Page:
Dr Axel Rothauge consults farmers on grazing (Part 1 of 2)

20 Oct 2017

Heavy rain in several parts of the country is always a delight for both livestock and crop farmers. Given that the rainy season is upon us, let us briefly review how grazing degrades.

To livestock farmers, grass grows once again after months of dry weather. However, along with the rain come challenges for farmers as the young, fresh fodder can cause several problems for animals.

Normally fodder is watery and does not have enough fibre, which leads to improper digestion. Therefore, the animal does not chew cud the required 55 to 70 times.

What is degraded grazing?                                    

This is when the dominant species of grass in the rangeland changes from edible perennial (also called “climax”) to less edible perennial (“sub-climax”) to pioneer (mostly “annual”) grasses or, in the worst case, to bare ground.

According to Dr Axel Rothague, founder and consultant of AgriConsult Namibia and former agriculture lecturer at the University of Namibia (Neudamm campus), a degraded grass pasture offers less nutrition to animals in the form of quality (amount of energy and protein in the veld), dependability (annuals are less reliable than perennials) and commonly also lower carrying capacity (quantity). Another general sign of grazing degradation is bush encroachment beating back the grasses.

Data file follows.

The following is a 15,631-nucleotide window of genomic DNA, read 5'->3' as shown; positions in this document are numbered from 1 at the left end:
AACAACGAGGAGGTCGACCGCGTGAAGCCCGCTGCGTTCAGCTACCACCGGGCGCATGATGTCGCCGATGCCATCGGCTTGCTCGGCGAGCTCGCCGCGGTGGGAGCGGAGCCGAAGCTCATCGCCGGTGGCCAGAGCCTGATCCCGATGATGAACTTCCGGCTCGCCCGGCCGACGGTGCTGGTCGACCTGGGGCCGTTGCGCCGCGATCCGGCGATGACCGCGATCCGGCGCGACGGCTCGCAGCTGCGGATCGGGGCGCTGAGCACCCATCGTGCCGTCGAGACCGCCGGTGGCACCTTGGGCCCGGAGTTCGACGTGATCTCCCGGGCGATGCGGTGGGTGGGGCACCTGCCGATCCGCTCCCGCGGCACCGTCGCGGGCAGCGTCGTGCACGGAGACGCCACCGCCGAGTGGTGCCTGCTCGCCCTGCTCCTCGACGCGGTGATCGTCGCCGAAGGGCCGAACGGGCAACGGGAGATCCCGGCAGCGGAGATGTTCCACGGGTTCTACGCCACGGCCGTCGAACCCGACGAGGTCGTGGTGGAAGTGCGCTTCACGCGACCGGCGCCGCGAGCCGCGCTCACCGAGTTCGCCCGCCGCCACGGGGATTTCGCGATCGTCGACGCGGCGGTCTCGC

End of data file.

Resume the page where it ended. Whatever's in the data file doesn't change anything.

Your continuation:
In recent times, the most frequent cause of grazing degradation is the inability of farmers to control the selective grazing of their livestock. All animals eat selectively.

Cattle and sheep in Namibia generally prefer only a handful of climax grass species. If poorly controlled, animals will graze these palatable grasses into oblivion. Thereafter they tackle the next-most palatable grass until it too is finished, then the next one and so on down the ladder of palatability until only the least palatable, least dependable and most variable grass species remain.

A perennial grass cannot survive being grazed all the time. After every grazing-down, it needs time to recover, grow new leaves and roots and recuperate its vigour.

“Generally, a grass has recovered from a previous grazing when it has grown to the point of making seeds. It is now very leafy and can be grazed again with minimal danger to its survival. Obviously, such recovery can only happen in the rainy season. In winter, all grasses are dormant (do not re-grow) due to low soil moisture and night-time temperatures,” Rothauge says.